Source: GSN Index SRC (Soccer related characteristics): Evaluation & characteristics (30+) which are essential for players +/- statistic: Based on performance data, players receive + and – scores for their actions on the field Potential: Modified economic and financial algorithms which show how a player will develop in the future Level of Play: The system rates and analyses every match a player has played in his entire career

Source: GSN Index SRC (Soccer related characteristics): Evaluation & characteristics (30+) which are essential for players +/- statistic: Based on performance data, players receive + and – scores for their actions on the field Potential: Modified economic and financial algorithms which show how a player will develop in the future Level of Play: The system rates and analyses every match a player has played in his entire career

In terms of goals, he doesn’t possess the power or the pace to drive from midfield. He doesn’t make runs from deep and arrive in the box like a Lampard. At this moment in time he doesn’t have a shot but I think he can improve on that. He might not have the power to score 30-40 yard screamers, with time though, he will be able to pull the trigger from just outside the box or from close range.

Again this isn’t his style, he is definitely more of a controller from deep. He always commands a lot of attention, so his movement needs to be good; to make space for himself but also for others. Moreover, unlike many young players he has great delivery from set pieces and can be given the role as corner and free kick taker.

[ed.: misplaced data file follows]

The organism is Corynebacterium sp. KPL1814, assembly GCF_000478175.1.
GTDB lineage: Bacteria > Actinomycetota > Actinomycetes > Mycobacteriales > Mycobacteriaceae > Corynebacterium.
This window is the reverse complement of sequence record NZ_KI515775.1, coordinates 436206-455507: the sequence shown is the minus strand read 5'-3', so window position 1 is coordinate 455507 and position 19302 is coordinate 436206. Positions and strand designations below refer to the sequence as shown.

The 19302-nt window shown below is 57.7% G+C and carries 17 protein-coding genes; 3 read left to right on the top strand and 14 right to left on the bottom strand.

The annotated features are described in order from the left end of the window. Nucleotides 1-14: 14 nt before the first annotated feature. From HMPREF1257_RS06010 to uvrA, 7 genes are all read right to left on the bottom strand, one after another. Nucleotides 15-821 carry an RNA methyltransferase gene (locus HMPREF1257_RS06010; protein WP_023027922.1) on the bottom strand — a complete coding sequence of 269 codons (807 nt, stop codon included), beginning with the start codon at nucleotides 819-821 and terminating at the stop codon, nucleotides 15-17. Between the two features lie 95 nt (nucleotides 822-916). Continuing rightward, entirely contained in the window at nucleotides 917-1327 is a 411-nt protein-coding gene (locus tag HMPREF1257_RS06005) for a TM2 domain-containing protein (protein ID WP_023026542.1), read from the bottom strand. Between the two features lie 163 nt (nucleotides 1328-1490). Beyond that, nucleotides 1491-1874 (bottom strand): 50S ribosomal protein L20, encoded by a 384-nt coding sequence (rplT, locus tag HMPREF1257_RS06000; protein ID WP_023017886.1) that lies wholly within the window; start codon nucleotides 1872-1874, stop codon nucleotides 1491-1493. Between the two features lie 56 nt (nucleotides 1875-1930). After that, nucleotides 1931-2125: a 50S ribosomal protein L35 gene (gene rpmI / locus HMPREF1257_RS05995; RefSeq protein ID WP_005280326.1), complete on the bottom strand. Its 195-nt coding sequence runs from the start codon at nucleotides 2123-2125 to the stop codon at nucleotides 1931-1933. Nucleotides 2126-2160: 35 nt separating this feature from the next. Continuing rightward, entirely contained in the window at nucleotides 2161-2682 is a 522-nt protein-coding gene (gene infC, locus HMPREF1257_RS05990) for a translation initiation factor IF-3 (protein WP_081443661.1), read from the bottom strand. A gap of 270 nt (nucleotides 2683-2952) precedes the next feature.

Now the less obvious and maybe more important part of his game, is defending. Being so good with the ball at his feet, the defensive work can sometimes be overlooked. His tackling is sometimes a bit brash and he often slides in when he should stay on his feet. However, further up the pitch he is good at intercepting ball and keeping the attack going. Either way his reading of the game will need to improve.

Moreover, having someone around him to do the defensive work might be a solution. I think his best position is in a midfield three with him playing as the anchor. A midfield two could work but you don’t want his partner crowding his space when they have the ball. In the future he will be a mainstay in the Portugese team and could turn into the type of player who doesn’t get much fame, but one that every team would want.

What does the future hold?

Ruben Neves seems like the kind of player that will get better with every game he plays. He is technically gifted and seems to have a strong ability to read the game. I don’t think it’s far-fetched to see him being heralded as one of the best players in his position in 2-3 years. He has recently been heavily linked with a move to Liverpool, though the writer believes that he should stay at Porto to finish the current season and maybe play another season after that. In a young and promising Porto he seems to be the main man, and he’ll need to keep playing in that role to become accustomed to the future pressure. If he plays in the right position with the right players around him, Portugal could have their version of Pirlo. High praise, but he really could be that good.


Written by Bill McLoughlin

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Bill McLoughlin

Bill McLoughlin

Bill is a recent graduate of the University of Portsmouth and seeks to get into the sports journalism industry. Being an Arsenal fan there is plenty of material to write about, unfortunately. He loves to talk about football and is currently writing for ‘Outside of the Boot’ , ‘The Footy Site’ and ‘The Boot Room’.
Bill McLoughlin